(Terrace overlooking the pool and lake, Ajijic, Mexico, pictured.)
Alicia Gomez of Collins Real Estate – Best Places In The World To Retire User Account
Alicia Gomez at a local and foriegner mixer, Lake Chapala, Mexico – Best Places In The World To Retire – International LivingSome of the best things about living and retiring in Chapala and Ajijic is the environment, the weather, the warmth of the people around here, the exchange rate (for US expats), and you could have a house here that you won’t have in the States for the same price. Also, healthcare is cheap compared to the US.
 
The worst thing is for people who do not feel secure and worry that if they sell their house in the US, they won’t find what they need in Mexico. They come to Mexico and worry about different things. They have to know that the security here is the same as everywhere. These people need to read and find out how other expats have lived here and how it was nice for them.
 
(Alicia Gomez at a mixer for locals and foreigners, Lake Chapala, Mexico, pictured.)  
Mirna Segura of Ajijic Rentals – Best Places In The World To Retire User Account
Children marching in a 16th of September parade, Lake Chapala, Mexico – Best Places In The World To Retire – International LivingOne of the best things about living in Chapala and Ajijic is the weather. We never experience extreme weather here. It is never very hot or very cold; it’s always somewhere in the middle.
 
Another nice thing about living here is that the people in Ajijic are very warm and most expats notice that. If you were an expat in Ajijic, you wouldn’t feel like you are treated differently. People see you as nobody different so they treat you the same way as they treat everybody else. 
 
The prices of things here in Ajijic are good. We also have lots of restaurants and people like that. One of the best things that people like about Chapala and Ajijic is that we are near Guadalajara, which is the second largest city in the country of Mexico. We are also near the airport, so if you are an expat and you have an emergency and you really need to fly, it is very easy to do it here. 
 
One of the worst things about living in Ajijic is that it is a party place, so it is noisy. Mexicans like to party and sometimes people get annoyed by that. But usually the people who do not like party noises would not tell you about it. What they do is to leave and go to the ocean about a week before the partying starts. The parties usually start around Thanksgiving in November. If you do not like a lot of noise, do not come to Ajijic during Thanksgiving.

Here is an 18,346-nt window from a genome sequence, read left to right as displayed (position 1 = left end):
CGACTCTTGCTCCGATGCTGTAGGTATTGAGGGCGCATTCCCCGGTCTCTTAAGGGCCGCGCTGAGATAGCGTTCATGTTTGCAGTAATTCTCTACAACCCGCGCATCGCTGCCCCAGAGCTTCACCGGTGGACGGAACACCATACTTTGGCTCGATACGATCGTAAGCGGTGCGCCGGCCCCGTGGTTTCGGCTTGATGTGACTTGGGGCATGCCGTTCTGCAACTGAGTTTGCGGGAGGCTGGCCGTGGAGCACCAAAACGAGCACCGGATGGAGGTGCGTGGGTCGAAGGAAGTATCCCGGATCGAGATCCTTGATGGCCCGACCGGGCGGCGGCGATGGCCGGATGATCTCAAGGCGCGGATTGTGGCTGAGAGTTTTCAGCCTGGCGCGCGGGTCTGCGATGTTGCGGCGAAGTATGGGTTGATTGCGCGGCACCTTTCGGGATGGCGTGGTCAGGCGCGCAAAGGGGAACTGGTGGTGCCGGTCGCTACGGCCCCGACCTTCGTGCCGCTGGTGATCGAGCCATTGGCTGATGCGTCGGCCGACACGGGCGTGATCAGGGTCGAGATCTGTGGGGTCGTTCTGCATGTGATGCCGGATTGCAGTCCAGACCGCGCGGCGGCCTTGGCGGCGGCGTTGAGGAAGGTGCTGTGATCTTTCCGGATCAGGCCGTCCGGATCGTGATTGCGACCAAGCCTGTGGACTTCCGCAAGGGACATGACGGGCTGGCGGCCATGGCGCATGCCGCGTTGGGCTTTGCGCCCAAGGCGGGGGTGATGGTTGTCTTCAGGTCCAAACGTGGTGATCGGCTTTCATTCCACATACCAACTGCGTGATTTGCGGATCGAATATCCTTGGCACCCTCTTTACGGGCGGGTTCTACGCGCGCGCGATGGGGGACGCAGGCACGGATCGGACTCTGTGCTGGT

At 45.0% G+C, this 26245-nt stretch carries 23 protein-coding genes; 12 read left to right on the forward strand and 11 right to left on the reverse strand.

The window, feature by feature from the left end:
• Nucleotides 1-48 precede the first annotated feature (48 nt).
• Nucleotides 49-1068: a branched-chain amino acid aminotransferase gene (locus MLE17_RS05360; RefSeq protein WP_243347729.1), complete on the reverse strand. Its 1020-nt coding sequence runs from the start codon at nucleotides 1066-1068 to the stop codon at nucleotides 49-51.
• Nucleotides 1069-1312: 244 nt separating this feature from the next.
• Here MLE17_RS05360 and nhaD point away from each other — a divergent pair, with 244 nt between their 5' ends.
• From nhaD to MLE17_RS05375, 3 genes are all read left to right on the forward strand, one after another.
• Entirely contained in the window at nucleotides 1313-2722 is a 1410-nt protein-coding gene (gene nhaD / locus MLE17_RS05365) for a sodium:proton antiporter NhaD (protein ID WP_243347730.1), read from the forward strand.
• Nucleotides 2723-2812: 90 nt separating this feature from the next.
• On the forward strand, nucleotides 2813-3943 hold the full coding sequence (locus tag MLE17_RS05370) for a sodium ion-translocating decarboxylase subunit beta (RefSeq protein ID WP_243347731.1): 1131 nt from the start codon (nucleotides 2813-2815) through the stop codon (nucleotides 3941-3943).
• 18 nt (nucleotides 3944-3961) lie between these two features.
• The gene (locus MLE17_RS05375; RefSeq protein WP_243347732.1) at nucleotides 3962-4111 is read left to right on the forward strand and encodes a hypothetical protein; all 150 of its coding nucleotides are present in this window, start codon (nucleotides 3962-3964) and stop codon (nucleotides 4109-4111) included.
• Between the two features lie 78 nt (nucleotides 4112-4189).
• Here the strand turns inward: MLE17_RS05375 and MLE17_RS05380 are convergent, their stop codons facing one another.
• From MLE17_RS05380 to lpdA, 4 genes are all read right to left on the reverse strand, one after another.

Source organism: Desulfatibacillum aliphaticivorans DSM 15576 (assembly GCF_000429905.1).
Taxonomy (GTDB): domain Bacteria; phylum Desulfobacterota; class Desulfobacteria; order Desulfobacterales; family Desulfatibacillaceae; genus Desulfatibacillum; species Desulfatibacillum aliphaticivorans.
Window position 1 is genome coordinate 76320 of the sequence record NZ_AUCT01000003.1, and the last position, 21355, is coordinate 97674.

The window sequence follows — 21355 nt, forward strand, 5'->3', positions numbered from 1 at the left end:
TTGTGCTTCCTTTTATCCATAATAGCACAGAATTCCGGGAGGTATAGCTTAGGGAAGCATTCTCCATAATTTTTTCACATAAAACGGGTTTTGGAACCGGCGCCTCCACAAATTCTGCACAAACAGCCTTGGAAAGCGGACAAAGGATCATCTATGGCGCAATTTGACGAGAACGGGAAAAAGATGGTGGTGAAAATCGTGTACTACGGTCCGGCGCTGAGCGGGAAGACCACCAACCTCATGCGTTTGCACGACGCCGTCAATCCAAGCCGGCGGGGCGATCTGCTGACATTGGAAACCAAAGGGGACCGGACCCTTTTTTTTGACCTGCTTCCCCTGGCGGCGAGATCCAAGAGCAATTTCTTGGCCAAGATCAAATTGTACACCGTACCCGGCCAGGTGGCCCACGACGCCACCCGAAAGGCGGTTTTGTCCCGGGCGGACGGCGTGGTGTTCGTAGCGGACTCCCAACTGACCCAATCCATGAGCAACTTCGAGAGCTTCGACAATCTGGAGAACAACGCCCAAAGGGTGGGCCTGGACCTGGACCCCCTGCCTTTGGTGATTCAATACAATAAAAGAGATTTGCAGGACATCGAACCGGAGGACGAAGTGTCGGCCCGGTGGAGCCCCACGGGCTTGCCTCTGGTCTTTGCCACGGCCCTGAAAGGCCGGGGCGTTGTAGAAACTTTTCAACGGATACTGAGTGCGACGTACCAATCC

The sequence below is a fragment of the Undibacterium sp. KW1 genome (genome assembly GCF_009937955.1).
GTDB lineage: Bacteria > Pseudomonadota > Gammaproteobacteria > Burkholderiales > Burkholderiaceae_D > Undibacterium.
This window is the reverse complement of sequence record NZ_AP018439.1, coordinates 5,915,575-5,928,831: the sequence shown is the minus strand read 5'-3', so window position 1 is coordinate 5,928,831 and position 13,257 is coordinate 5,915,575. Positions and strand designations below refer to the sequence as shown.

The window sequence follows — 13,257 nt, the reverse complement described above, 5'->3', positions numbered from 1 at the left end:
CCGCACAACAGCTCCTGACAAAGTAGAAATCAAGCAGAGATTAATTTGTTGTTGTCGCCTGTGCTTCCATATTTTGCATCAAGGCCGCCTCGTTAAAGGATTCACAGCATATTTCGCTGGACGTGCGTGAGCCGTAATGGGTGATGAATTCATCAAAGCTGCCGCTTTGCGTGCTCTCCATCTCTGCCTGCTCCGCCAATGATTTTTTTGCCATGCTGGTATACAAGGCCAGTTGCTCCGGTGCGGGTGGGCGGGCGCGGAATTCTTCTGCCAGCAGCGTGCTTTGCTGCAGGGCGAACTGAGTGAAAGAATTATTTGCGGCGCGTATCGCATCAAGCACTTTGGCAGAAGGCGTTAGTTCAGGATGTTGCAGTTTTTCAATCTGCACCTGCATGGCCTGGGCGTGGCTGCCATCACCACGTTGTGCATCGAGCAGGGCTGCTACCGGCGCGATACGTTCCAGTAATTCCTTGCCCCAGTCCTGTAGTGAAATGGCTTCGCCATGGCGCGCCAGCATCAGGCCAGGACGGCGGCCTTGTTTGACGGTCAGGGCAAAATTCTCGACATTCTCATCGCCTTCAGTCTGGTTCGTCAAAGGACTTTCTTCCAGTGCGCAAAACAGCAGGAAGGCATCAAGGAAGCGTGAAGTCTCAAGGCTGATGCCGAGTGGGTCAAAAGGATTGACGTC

If you come to live in Ajijic or anywhere in Mexico, in general, you have to understand that it will not be like the States. There are some people who come to live here but expect their life to be like they are in the States but it doesn’t work like that.
 
As an example, if you have a problem with your phone connection and you call to get it fixed, it doesn’t get fixed right away like in the US. Sometimes people call me saying they have a problem with electricity so I help them file a report. They want to know the exact time and day when it will be fixed but you cannot give that guarantee here. Sometimes people say that they will come mañana, which literally translates to “tomorrow” but they won’t come tomorrow and that upsets some people.  
 
(Mirna Segura's son marching in a 16 de Septiembre [16th September] parade, Lake Chapala, Mexico, pictured.)
Luzma Grande of Ajijic Concierge Services – Best Places In The World To Retire User Account
Reeds and birds on shoreline of Lake Chapala, Ajijic, Mexico – Best Places In The World To Retire – International LivingThe best thing about living in Chapala and Ajijic is that you can do simple things and be happy. As an example, if you like kayaking, you could join the kayaking club here and they are very friendly even to non-professional kayakers. You could go out and kayak with your friends.
 
Also, a lot of people come to Chapala and Ajijic because of the low cost of living. The weather is another reason why a lot of people like Ajijic. Those two things are usually the reasons why people like living here. It’s either they are after the low cost of living or the good weather. There is a lot of good places to eat and drink in Chapala and Ajijic. There are not a lot places where you could go out and dance but we used to have much more of those.